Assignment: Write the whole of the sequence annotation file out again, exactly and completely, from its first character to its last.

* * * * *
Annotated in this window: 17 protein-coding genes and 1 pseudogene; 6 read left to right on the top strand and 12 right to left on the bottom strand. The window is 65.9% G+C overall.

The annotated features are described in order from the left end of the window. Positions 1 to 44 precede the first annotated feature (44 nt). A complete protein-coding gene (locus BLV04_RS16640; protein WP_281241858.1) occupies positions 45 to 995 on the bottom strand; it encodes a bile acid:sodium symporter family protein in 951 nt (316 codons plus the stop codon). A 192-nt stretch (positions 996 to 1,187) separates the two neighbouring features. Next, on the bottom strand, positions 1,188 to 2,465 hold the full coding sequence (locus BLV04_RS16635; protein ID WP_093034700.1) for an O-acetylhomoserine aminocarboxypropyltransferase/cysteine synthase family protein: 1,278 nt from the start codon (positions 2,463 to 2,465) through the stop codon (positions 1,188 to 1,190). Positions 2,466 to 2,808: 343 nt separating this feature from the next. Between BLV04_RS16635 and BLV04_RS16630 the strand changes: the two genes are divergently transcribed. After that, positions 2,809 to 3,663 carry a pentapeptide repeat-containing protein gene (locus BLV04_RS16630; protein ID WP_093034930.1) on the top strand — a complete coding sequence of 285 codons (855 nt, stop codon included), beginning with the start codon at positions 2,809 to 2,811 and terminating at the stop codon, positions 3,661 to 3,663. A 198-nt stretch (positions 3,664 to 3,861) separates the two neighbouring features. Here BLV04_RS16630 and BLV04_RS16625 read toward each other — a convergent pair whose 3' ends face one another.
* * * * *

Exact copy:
Annotated in this window: 17 protein-coding genes and 1 pseudogene; 6 read left to right on the top strand and 12 right to left on the bottom strand. The window is 65.9% G+C overall.

The annotated features are described in order from the left end of the window. Positions 1 to 44 precede the first annotated feature (44 nt). A complete protein-coding gene (locus BLV04_RS16640; protein WP_281241858.1) occupies positions 45 to 995 on the bottom strand; it encodes a bile acid:sodium symporter family protein in 951 nt (316 codons plus the stop codon). A 192-nt stretch (positions 996 to 1,187) separates the two neighbouring features. Next, on the bottom strand, positions 1,188 to 2,465 hold the full coding sequence (locus BLV04_RS16635; protein ID WP_093034700.1) for an O-acetylhomoserine aminocarboxypropyltransferase/cysteine synthase family protein: 1,278 nt from the start codon (positions 2,463 to 2,465) through the stop codon (positions 1,188 to 1,190). Positions 2,466 to 2,808: 343 nt separating this feature from the next. Between BLV04_RS16635 and BLV04_RS16630 the strand changes: the two genes are divergently transcribed. After that, positions 2,809 to 3,663 carry a pentapeptide repeat-containing protein gene (locus BLV04_RS16630; protein ID WP_093034930.1) on the top strand — a complete coding sequence of 285 codons (855 nt, stop codon included), beginning with the start codon at positions 2,809 to 2,811 and terminating at the stop codon, positions 3,661 to 3,663. A 198-nt stretch (positions 3,664 to 3,861) separates the two neighbouring features. Here BLV04_RS16630 and BLV04_RS16625 read toward each other — a convergent pair whose 3' ends face one another.